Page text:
Today there are more than 10,000 registrants who on average have lost 66 pounds and kept it off for five and a half years. Registrants have lost weight every which way. Some have lost rapidly, while for others it took years. Some lost weight with low-fat diets, others low-carb. Some used diet books for guidance, others self-directed, and others still went to weight loss programs for help.

The key to your success is actually liking the life and diet you’re living with while you’re losing weight

Looking to their success stories, published both online and as highlighted by Anne Fletcher in her book exploring the registrants, Thin for Life, the one common theme is that while maintaining their losses requires ongoing effort, that effort isn’t perceived by these weight loss masters as a hardship but rather as just living with new lifestyles, and lifestyles that they enjoy.

This is something I’ve witnessed regularly in my own practice. Looking to my experiences working with thousands of patients over the course of the past dozen years, it’s clear that liking the life you’re living while you’re losing weight is the key to keeping it off.

Liking the life you’re living while you’re losing looks different to each individual. There is no one “best” diet. While different diet gurus and their acolytes will try to tell you that their diet is the best and only diet, there is definitely no clear winner in the medical literature.

Moreover, even if there were a clear winner on paper, if the key to your success is actually liking the life and diet you’re living with while you’re losing, one person’s best diet, if not enjoyed, would be another person’s worst.

So what does that goal post look like? The term I coined to describe it is “best weight,” where your best weight is whatever weight you reach when you’re living the healthiest life that you actually enjoy.

If your efforts can be summarized as cyclical, episodic, concentrated bouts of suffering, during which your aim isn’t the healthiest life that you can enjoy but rather the healthiest life that you can tolerate, well, go figure you’re not likely to keep it off.

If you want to succeed with long-term weight loss, it’s crucial that you embrace both reality and imperfection.

Remember, too, that your best efforts will vary. Your best when facing a challenging time in life will be different from your best when everything is hunky-dory, just as your best on your birthday, or on a vacation, or at a holiday meal will require indulgence.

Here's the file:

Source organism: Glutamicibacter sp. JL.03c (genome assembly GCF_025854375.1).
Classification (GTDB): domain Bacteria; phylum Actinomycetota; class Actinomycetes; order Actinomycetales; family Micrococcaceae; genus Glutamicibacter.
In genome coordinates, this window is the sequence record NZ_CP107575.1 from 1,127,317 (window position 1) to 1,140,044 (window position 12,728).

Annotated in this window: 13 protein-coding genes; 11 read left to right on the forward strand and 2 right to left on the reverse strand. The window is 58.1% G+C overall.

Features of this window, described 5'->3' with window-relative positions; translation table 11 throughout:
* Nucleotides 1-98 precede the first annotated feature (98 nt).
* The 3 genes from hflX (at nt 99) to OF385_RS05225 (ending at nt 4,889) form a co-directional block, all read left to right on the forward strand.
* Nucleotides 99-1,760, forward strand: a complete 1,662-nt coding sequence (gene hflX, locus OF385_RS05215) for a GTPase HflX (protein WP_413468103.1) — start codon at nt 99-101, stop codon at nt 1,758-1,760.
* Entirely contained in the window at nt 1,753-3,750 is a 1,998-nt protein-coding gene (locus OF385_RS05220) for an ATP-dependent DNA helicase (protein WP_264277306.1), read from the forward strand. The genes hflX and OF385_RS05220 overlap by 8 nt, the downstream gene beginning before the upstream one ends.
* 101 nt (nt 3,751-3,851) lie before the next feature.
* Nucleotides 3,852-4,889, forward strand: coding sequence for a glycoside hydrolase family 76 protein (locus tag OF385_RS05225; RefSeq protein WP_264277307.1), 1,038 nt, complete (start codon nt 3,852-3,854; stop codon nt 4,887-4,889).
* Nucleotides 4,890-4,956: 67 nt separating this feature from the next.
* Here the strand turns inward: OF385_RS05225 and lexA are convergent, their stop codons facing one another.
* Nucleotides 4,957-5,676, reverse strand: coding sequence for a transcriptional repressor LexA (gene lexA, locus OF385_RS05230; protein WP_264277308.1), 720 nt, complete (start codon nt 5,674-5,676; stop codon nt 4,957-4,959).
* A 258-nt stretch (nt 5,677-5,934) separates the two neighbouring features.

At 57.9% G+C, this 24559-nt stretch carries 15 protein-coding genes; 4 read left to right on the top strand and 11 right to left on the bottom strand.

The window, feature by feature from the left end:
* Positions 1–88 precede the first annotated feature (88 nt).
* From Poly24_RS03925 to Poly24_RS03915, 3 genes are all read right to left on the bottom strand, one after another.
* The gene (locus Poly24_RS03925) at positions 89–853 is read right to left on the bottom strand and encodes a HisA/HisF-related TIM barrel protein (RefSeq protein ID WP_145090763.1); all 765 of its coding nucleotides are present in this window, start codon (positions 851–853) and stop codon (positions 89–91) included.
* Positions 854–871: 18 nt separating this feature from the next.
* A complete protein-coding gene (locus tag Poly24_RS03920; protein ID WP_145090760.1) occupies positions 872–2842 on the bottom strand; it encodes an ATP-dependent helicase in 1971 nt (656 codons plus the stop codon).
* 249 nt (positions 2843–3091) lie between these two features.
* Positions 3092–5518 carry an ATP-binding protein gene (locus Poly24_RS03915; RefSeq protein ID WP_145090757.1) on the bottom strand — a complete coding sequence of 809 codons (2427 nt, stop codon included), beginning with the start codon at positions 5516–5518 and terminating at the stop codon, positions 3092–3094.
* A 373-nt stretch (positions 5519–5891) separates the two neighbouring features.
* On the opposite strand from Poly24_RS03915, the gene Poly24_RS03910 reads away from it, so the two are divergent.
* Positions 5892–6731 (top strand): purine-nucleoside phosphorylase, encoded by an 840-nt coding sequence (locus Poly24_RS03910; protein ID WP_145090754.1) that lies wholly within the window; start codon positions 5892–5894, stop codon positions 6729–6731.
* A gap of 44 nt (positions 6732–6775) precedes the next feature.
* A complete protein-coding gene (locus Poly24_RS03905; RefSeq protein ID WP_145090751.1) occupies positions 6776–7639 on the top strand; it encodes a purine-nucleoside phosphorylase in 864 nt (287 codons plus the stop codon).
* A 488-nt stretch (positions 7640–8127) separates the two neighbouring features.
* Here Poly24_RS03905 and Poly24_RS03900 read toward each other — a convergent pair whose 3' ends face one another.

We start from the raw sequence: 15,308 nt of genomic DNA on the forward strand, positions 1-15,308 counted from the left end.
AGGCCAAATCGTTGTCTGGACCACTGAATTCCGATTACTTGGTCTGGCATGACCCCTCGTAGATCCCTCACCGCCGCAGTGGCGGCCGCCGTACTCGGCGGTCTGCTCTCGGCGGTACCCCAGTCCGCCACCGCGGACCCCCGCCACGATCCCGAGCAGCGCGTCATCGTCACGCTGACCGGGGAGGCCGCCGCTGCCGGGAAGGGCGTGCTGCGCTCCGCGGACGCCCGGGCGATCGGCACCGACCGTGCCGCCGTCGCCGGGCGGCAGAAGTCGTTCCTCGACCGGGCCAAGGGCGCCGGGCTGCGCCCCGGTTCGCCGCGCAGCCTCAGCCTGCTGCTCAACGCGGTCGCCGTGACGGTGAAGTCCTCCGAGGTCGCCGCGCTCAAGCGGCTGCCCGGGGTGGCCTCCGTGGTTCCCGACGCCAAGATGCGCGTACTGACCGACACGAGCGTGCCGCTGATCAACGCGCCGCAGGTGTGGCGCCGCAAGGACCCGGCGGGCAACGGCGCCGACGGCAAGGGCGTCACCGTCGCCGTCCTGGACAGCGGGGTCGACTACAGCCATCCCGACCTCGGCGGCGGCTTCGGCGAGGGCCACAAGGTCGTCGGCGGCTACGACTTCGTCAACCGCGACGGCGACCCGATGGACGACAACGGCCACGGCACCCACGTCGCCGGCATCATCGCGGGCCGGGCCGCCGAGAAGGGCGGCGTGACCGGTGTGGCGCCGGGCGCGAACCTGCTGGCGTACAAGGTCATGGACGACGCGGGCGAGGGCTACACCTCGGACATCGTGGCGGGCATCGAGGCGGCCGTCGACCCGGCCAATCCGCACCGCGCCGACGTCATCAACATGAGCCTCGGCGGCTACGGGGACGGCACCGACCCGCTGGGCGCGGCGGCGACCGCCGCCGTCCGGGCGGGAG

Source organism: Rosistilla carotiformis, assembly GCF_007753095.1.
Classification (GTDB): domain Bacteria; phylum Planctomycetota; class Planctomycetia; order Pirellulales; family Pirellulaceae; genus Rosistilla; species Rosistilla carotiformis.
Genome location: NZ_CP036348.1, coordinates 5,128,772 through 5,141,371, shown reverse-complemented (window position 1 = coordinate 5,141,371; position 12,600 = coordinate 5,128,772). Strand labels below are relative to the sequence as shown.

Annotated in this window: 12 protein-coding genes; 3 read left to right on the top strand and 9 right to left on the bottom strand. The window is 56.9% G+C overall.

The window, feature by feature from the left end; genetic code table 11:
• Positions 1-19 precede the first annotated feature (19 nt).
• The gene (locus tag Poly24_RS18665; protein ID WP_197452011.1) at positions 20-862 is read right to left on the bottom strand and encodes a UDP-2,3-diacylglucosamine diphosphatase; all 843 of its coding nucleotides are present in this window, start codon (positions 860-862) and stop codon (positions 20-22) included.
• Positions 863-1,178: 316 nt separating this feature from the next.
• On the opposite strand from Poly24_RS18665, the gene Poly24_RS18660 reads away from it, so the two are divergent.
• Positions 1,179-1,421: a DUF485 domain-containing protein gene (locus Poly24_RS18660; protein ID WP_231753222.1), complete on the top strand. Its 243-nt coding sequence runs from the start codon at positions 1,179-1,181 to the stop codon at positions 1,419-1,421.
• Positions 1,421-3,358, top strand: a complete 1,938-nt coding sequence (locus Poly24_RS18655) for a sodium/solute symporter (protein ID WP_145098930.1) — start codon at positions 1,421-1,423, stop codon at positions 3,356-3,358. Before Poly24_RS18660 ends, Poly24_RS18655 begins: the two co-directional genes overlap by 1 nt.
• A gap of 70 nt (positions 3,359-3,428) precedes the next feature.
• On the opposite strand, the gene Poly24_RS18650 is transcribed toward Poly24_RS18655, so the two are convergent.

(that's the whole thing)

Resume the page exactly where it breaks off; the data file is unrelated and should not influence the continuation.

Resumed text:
The truth is there will come a point where you can’t happily live any better — where you can’t happily eat less and you can’t happily exercise more — and your weight, living with that life, is your best weight. In every other area of our lives we readily accept our best efforts as great, and we need to do that with weight and healthful living too.

Yoni Freedhoff, MD, is an assistant professor of family medicine at the University of Ottawa, where he’s the founder and medical director of the Bariatric Medical Institute, dedicated to nonsurgical weight management since 2004. Dr. Freedhoff sounds off daily on his award-winning blog, Weighty Matters, and you can follow him on Twitter. Dr. Freedhoff’s latest book, The Diet Fix: Why Diets Fail and How to Make Yours Work, is a No. 1 national Canadian best-seller and is widely available across North America and online.

Revenge is sweet for Jillian Michaels: Sexy megastar personal trainer reveals schoolkids MOOED at her

You’ve possibly never heard of her, but Jillian Michaels is billed as the world’s toughest trainer.

A megastar in her native America, uber-fit, toned and more finely tuned than a Steinway piano, she has built up an estimated £6million personal fortune through her books and 15 fitness DVDs.

She made her name Stateside thanks to her 10 years as a personal trainer/bully on the hit NBC weight-loss reality series The Biggest Loser, helping obese people lose weight and become lean machines.